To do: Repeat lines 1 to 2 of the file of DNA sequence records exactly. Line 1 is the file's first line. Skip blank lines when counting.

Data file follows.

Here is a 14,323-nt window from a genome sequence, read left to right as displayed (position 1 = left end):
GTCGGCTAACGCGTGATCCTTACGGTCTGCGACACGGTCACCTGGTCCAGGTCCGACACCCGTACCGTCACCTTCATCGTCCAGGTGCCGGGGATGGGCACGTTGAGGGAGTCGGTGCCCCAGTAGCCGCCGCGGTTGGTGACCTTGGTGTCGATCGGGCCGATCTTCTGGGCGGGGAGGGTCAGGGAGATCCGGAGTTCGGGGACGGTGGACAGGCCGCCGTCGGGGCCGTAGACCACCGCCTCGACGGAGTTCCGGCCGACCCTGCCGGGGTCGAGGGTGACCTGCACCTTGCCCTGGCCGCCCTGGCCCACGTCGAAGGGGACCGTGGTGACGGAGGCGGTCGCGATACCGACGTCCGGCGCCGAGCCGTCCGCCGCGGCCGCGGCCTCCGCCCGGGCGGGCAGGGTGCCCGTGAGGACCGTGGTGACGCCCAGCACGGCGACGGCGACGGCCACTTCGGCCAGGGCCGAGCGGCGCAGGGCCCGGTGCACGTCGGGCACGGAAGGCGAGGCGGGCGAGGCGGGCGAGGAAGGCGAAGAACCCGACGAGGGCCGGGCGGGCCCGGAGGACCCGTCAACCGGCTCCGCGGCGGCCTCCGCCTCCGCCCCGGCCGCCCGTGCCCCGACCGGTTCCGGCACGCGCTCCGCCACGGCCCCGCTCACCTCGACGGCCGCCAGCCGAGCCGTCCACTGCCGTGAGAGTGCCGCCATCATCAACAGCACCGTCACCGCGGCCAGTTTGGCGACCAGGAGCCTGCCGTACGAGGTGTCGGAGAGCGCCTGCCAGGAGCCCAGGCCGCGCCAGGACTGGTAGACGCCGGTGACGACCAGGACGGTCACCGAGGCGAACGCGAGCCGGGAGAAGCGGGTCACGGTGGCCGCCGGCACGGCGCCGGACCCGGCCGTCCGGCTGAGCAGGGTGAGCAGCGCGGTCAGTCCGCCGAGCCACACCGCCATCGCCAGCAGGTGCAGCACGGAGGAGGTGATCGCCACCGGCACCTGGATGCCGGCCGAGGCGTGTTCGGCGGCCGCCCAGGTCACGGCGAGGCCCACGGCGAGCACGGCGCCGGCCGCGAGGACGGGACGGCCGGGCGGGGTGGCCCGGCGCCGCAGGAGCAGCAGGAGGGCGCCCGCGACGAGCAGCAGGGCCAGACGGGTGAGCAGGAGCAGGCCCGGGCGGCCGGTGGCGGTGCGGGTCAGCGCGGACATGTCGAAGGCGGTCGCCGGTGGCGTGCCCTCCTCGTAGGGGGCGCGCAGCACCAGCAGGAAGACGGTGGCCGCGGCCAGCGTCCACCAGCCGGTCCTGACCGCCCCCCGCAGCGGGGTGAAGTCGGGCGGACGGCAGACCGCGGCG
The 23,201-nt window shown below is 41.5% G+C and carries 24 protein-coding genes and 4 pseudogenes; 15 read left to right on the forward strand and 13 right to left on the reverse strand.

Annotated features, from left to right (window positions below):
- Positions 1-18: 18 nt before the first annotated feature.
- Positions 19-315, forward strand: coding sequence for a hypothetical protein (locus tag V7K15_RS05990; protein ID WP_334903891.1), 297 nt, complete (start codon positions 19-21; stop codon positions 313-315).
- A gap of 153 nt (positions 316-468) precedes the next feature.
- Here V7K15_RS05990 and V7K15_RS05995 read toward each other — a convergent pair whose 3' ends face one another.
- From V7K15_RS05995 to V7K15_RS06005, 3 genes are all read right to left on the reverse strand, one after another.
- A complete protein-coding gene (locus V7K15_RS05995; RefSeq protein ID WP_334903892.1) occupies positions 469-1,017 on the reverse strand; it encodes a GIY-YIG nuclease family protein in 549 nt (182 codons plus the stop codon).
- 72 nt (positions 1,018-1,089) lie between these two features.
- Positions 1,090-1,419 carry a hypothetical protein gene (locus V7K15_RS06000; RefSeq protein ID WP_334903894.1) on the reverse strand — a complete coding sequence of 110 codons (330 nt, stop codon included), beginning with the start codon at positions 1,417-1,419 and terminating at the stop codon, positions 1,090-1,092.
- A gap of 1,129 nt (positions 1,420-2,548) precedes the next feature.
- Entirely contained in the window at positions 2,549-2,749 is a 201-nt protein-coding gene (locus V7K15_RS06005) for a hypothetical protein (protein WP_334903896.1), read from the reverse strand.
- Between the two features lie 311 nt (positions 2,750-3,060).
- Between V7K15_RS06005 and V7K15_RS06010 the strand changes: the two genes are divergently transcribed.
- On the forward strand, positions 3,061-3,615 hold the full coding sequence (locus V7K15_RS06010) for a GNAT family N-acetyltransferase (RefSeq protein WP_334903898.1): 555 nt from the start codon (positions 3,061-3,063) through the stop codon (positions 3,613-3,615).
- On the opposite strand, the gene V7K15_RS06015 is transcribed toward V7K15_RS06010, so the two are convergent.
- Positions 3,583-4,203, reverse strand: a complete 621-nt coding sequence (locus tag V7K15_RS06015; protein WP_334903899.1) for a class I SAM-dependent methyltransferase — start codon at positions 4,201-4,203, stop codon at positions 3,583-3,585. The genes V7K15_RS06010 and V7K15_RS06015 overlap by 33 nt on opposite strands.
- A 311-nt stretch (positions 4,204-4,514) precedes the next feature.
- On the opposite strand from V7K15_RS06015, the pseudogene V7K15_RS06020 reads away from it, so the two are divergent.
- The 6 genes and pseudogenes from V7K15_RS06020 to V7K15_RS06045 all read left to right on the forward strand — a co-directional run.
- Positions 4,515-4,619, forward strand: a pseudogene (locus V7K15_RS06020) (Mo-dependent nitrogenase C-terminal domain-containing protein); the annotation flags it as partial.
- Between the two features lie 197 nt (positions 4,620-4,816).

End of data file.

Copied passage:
Here is a 14,323-nt window from a genome sequence, read left to right as displayed (position 1 = left end):
GTCGGCTAACGCGTGATCCTTACGGTCTGCGACACGGTCACCTGGTCCAGGTCCGACACCCGTACCGTCACCTTCATCGTCCAGGTGCCGGGGATGGGCACGTTGAGGGAGTCGGTGCCCCAGTAGCCGCCGCGGTTGGTGACCTTGGTGTCGATCGGGCCGATCTTCTGGGCGGGGAGGGTCAGGGAGATCCGGAGTTCGGGGACGGTGGACAGGCCGCCGTCGGGGCCGTAGACCACCGCCTCGACGGAGTTCCGGCCGACCCTGCCGGGGTCGAGGGTGACCTGCACCTTGCCCTGGCCGCCCTGGCCCACGTCGAAGGGGACCGTGGTGACGGAGGCGGTCGCGATACCGACGTCCGGCGCCGAGCCGTCCGCCGCGGCCGCGGCCTCCGCCCGGGCGGGCAGGGTGCCCGTGAGGACCGTGGTGACGCCCAGCACGGCGACGGCGACGGCCACTTCGGCCAGGGCCGAGCGGCGCAGGGCCCGGTGCACGTCGGGCACGGAAGGCGAGGCGGGCGAGGCGGGCGAGGAAGGCGAAGAACCCGACGAGGGCCGGGCGGGCCCGGAGGACCCGTCAACCGGCTCCGCGGCGGCCTCCGCCTCCGCCCCGGCCGCCCGTGCCCCGACCGGTTCCGGCACGCGCTCCGCCACGGCCCCGCTCACCTCGACGGCCGCCAGCCGAGCCGTCCACTGCCGTGAGAGTGCCGCCATCATCAACAGCACCGTCACCGCGGCCAGTTTGGCGACCAGGAGCCTGCCGTACGAGGTGTCGGAGAGCGCCTGCCAGGAGCCCAGGCCGCGCCAGGACTGGTAGACGCCGGTGACGACCAGGACGGTCACCGAGGCGAACGCGAGCCGGGAGAAGCGGGTCACGGTGGCCGCCGGCACGGCGCCGGACCCGGCCGTCCGGCTGAGCAGGGTGAGCAGCGCGGTCAGTCCGCCGAGCCACACCGCCATCGCCAGCAGGTGCAGCACGGAGGAGGTGATCGCCACCGGCACCTGGATGCCGGCCGAGGCGTGTTCGGCGGCCGCCCAGGTCACGGCGAGGCCCACGGCGAGCACGGCGCCGGCCGCGAGGACGGGACGGCCGGGCGGGGTGGCCCGGCGCCGCAGGAGCAGCAGGAGGGCGCCCGCGACGAGCAGCAGGGCCAGACGGGTGAGCAGGAGCAGGCCCGGGCGGCCGGTGGCGGTGCGGGTCAGCGCGGACATGTCGAAGGCGGTCGCCGGTGGCGTGCCCTCCTCGTAGGGGGCGCGCAGCACCAGCAGGAAGACGGTGGCCGCGGCCAGCGTCCACCAGCCGGTCCTGACCGCCCCCCGCAGCGGGGTGAAGTCGGGCGGACGGCAGACCGCGGCG